And then reality strikes, life arrives, and our heroic ‘never say die’ versions start feeling weak, despondent, and willingly lay down our arms at the first sight of adversity. Worse still, we resort to inaction because we anticipate that what might happen next will be an event that will be too difficult to deal with. We fear the unknown, perhaps because we almost always believe it may not be good.

We have all the possible excuses to remain stagnant. “I can’t resign from my miserable job, because the next one could be even worse”. “I can’t ask this question in class, what will others think?” “I won’t do well in my presentation as I suck at public speaking, I may as well not prepare” “I’ve been told I’m a good dancer, but what if I freeze on stage?” “I can’t marry him, the in-laws are part of the package (Okay, I admit this fear is valid)”. “What if the police find out? (Don’t get any ideas, I’m just making sure you’re paying attention here)” “What if I sound childish?” “What if I hurt someone?” and the list goes on.

Do we ever hear ourselves saying “Damn, level 6 on Mario is likely to be really hard, let me just play level 5 for a year or two”? or “I’ve been stabbed 57 times at this very stage of Assassin’s Creed, I’m done playing this game”? or even “This level is so comfortable and easy, let me just stay here forever” NO. We come back with a steelier resolve and intend to improve our performance with every single attempt. And we do this till we achieve that goal, and celebrate in euphoric fashion, compelling the old neighbor lady to think that someone in our house is getting assaulted (See, now you don’t care if the police find out).

For those that have seen the movie ‘3 Idiots’, Dr. Sahastrabuddhe says “Life is a race”. I believe life is a game and the only race run in it, is between you reaching your true potential and the time you have on this planet (or the moon, or Mars, or elsewhere if you’re young enough to see our species spread our presence) to achieve this.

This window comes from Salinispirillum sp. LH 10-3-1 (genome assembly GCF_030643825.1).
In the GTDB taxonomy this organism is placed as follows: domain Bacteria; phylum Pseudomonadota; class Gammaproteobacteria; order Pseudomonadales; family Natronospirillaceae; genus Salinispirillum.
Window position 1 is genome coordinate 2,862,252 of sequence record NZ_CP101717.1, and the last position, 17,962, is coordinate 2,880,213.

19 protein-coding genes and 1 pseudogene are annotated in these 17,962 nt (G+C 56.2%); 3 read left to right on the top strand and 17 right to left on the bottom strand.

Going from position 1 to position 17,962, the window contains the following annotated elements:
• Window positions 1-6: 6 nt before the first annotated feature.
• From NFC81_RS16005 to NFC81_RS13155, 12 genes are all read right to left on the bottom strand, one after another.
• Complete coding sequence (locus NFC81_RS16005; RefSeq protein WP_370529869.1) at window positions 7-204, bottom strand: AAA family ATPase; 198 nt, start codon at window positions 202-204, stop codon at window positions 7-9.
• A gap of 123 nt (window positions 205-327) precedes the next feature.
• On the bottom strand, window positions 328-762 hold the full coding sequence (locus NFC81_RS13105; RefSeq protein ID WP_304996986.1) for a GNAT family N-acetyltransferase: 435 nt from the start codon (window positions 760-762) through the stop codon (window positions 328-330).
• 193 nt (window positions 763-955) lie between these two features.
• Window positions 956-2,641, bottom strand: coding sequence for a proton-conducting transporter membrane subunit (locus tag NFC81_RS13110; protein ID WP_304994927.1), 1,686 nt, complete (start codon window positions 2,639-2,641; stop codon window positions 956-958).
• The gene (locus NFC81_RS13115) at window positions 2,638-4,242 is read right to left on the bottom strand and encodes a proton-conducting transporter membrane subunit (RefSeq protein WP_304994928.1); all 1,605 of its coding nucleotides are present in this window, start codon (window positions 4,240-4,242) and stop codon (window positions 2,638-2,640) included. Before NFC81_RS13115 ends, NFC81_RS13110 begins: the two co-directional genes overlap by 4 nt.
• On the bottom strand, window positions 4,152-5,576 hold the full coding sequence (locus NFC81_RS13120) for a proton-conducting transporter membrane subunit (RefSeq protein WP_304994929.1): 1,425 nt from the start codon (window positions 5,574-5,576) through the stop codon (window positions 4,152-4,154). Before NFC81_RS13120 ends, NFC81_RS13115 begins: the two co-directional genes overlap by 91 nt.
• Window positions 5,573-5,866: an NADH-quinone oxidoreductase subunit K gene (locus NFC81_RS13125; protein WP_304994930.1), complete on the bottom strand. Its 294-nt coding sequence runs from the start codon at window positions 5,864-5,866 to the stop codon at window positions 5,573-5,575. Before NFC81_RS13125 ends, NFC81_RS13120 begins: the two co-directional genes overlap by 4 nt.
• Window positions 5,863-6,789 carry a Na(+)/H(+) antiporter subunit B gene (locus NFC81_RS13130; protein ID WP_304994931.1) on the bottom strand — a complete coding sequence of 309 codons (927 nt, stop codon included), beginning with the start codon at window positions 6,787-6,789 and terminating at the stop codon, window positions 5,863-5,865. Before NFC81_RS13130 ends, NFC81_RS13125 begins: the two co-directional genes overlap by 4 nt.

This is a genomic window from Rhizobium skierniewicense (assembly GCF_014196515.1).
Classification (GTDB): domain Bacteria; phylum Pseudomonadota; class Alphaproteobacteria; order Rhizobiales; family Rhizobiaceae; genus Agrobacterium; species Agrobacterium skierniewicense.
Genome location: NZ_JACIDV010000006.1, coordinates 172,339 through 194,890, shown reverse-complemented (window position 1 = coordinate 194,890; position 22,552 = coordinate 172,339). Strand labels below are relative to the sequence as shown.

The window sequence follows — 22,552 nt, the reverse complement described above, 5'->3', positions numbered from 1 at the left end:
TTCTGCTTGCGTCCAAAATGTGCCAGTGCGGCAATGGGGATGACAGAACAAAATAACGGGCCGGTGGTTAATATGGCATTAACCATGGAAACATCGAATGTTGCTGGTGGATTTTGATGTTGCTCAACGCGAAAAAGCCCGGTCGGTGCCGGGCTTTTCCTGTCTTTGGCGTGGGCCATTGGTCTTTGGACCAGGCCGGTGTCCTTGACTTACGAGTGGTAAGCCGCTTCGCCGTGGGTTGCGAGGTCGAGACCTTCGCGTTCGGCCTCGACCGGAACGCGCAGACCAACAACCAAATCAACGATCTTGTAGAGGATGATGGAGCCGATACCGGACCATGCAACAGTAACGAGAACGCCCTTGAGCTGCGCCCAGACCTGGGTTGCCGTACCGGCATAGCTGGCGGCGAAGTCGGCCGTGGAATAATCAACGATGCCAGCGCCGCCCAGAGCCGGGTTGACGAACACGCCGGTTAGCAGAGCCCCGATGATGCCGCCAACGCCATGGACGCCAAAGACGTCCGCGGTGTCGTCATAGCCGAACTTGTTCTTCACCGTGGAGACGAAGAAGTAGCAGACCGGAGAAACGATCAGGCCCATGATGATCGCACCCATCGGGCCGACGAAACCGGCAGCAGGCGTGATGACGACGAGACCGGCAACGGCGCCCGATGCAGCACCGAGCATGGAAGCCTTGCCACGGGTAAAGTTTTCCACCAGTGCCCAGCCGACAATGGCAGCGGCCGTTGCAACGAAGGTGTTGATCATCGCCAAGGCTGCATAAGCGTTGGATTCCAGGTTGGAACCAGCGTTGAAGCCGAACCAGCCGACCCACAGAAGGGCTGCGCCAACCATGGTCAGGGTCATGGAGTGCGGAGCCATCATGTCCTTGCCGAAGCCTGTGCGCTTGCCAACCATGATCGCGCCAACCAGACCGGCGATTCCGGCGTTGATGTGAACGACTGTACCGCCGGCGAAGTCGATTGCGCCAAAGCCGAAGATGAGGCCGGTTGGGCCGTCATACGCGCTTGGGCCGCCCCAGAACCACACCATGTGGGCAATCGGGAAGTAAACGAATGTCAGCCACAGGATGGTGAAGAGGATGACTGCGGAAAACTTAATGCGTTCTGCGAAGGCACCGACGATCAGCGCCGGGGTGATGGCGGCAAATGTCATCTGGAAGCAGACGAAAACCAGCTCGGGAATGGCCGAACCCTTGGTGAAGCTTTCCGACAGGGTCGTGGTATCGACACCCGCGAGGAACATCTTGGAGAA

We take absolute joy in playing video games and importantly no one has to ever convince us to do so, at any time of the day or night. We are ready to be entertained but also bring our ‘game face’ (pun intended) to the occasion. We play with belief, we fail at various levels but dust ourselves off and have a go again, but critically, we enjoy every moment of frustration and excellence alike. We were not born to excel at any of these games, but yet out of sheer belief, commitment, perseverance, and practice, we succeed and move on to higher levels. We tell ourselves it’s just a game and yet we play it like our lives depend on it.

Bring this joyous and spirited attitude to your lives and treat it like a game, where your goal is to master one level and move onto the next. Once you activate this mindset, it won’t matter what anyone thinks, or if you’re good at public events, or the consequences of taking action, oh that’s right, the in-laws are still a problem (but you’ll figure it out, won’t you?).

I’ve heard Robin Sharma say that you need to make your ‘I can’ greater than your ‘IQ’. Your attitude is greater than your ability. As long as you bring your strong positive attitude and mindset to every single day of your life, you will lose the fear of failure. And that is a key element to success.

So, I’ve decided to shed my fear of sharing my writing for others to see and just try to do it one level at a time. Welcome to the next level!!

Level Up 2